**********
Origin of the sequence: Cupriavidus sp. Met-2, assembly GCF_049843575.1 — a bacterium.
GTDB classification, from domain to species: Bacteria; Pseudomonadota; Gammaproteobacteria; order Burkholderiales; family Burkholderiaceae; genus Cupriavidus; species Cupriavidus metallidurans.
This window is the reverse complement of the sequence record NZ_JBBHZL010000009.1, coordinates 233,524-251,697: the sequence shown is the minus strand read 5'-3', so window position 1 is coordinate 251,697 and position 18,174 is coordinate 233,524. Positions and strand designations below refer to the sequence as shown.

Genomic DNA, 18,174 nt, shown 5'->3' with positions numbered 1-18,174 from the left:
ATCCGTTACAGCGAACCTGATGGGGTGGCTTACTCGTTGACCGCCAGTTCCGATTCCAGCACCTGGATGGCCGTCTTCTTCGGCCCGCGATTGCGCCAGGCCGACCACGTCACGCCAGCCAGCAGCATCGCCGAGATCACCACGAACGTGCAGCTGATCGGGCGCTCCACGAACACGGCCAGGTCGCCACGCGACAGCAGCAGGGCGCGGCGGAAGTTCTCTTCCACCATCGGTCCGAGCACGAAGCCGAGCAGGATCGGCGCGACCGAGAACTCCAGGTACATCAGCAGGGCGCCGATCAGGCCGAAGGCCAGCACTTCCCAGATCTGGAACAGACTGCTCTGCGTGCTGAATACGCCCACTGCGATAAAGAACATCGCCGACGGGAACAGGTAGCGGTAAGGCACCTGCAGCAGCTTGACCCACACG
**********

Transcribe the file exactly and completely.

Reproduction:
Origin of the sequence: Cupriavidus sp. Met-2, assembly GCF_049843575.1 — a bacterium.
GTDB classification, from domain to species: Bacteria; Pseudomonadota; Gammaproteobacteria; order Burkholderiales; family Burkholderiaceae; genus Cupriavidus; species Cupriavidus metallidurans.
This window is the reverse complement of the sequence record NZ_JBBHZL010000009.1, coordinates 233,524-251,697: the sequence shown is the minus strand read 5'-3', so window position 1 is coordinate 251,697 and position 18,174 is coordinate 233,524. Positions and strand designations below refer to the sequence as shown.

Genomic DNA, 18,174 nt, shown 5'->3' with positions numbered 1-18,174 from the left:
ATCCGTTACAGCGAACCTGATGGGGTGGCTTACTCGTTGACCGCCAGTTCCGATTCCAGCACCTGGATGGCCGTCTTCTTCGGCCCGCGATTGCGCCAGGCCGACCACGTCACGCCAGCCAGCAGCATCGCCGAGATCACCACGAACGTGCAGCTGATCGGGCGCTCCACGAACACGGCCAGGTCGCCACGCGACAGCAGCAGGGCGCGGCGGAAGTTCTCTTCCACCATCGGTCCGAGCACGAAGCCGAGCAGGATCGGCGCGACCGAGAACTCCAGGTACATCAGCAGGGCGCCGATCAGGCCGAAGGCCAGCACTTCCCAGATCTGGAACAGACTGCTCTGCGTGCTGAATACGCCCACTGCGATAAAGAACATCGCCGACGGGAACAGGTAGCGGTAAGGCACCTGCAGCAGCTTGACCCACACG